The resources here are intended to help other people build from our
The documents you can find here are all available as
a 1999 Technical report which summarises much of our
experiences over the years of the 1996 trial, available as
postscript and pdf.
and for the
submitted and longish versions of the journal paper
which appeared in Computer Science Education 10(2), 2000,
We produce a resource book for students for each semester of the
course. I have written the semester 1 book from 1998--2000.
It is largely independent of programming language (which is just
as well because we are about to move from teaching an elegant, clean
beginner's object-oriented language with an excellent
environment, extremely clean object model, simple syntax, some
support for correctness to Java).
You might be interested in 1999 and 2000 versions -- even after
a trial and three years experience, you will see some important
changes in the assessment criteria and overall assessment as
well as several of the detailed teaching resources.
(We are still learning.)
2000_student_resource.pdf (216599 bytes)
2000_student_resource.ps (345499 bytes)
Even reading the above, you will have trouble working out what
happens in the classroom.
The following collection of documents should help with that.
It is the scripts that I have written for each week of semester
When reading them, note that of the 30 or so tutors in the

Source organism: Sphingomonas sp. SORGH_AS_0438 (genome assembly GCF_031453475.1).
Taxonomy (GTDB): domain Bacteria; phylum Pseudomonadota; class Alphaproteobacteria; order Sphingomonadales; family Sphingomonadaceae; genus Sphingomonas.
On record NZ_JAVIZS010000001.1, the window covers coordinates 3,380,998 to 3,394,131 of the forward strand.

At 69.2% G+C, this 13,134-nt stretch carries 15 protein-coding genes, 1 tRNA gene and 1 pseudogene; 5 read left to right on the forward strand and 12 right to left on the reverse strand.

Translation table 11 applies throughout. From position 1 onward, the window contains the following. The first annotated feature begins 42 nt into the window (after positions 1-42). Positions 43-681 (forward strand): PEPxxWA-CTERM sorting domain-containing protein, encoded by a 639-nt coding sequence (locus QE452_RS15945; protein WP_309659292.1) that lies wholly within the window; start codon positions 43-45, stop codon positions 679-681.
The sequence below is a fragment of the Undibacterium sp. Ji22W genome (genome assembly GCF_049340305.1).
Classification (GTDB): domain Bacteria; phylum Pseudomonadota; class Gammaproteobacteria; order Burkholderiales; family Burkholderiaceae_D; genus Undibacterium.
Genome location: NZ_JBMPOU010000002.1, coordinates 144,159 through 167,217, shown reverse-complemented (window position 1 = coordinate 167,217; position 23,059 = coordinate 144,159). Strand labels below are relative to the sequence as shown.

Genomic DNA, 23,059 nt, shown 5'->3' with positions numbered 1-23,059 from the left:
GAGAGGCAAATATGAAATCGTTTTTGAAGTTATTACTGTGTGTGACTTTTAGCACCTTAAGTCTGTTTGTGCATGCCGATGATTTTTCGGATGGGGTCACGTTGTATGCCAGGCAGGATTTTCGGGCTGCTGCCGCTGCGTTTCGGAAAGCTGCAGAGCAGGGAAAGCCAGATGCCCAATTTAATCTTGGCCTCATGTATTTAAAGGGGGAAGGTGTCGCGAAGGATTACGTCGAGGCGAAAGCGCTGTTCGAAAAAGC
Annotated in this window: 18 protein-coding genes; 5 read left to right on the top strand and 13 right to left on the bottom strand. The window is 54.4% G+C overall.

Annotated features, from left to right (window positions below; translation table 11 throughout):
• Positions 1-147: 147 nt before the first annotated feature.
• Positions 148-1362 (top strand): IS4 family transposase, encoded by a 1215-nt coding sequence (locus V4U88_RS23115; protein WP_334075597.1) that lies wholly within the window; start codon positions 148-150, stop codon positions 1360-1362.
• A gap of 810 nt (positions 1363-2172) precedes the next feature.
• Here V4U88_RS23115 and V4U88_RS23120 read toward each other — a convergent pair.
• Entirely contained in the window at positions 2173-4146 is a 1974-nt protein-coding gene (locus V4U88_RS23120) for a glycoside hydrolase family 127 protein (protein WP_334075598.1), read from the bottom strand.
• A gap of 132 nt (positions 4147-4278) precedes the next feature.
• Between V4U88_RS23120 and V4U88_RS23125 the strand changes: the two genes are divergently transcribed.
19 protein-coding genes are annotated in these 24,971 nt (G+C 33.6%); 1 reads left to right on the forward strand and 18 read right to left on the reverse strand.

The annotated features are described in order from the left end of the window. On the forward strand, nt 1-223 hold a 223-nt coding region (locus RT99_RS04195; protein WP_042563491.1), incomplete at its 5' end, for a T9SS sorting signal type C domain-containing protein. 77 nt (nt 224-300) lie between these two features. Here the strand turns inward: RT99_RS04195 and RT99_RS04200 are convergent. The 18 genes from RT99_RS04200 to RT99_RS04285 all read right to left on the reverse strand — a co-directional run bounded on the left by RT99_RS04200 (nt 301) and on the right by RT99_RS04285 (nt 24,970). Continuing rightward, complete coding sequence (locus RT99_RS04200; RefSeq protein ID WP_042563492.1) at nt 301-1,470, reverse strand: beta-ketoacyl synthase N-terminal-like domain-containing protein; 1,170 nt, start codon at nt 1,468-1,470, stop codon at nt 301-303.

course, over 20 are honours (4th year) students, most of
whom have never taught before.
Their feedback indicates that these notes are really helpful to
I revise them each week as the course runs, so that I can adapt
to what is actually happening in the class. The ones above the
blank line are 2000 versions - those below are 1999 versions.
3_class_ps (and an additional page - 3_task_page.cgi)
In case you think that the average academic department will leap
at radical change to PBL, the following report should give you
just a hint of what was needed to make the move.
It is a report to the Computer Science Department Teaching
That committee set 10 questions which were to be answered before
the decision would be made to move to PBL.
Many come from the results of the first semester of the 1996
That trial was an invaluable foundation for the move.
It gave some hard data to point out that students learn as
much of the old technical and theory skills as in a conventional
style class - this in a situation where the main instrument of
comparison was an exam written by lecturers of the conventional-style
It also gave data that students gained many other skills
and had a much more positive view of their learning experiences
and their own problem solving ability (although these affective
aspects are not in this report as they were not ready in time -
they are summarised in the Tech Report above.)
The whole of this directory is available as a gzipped tar file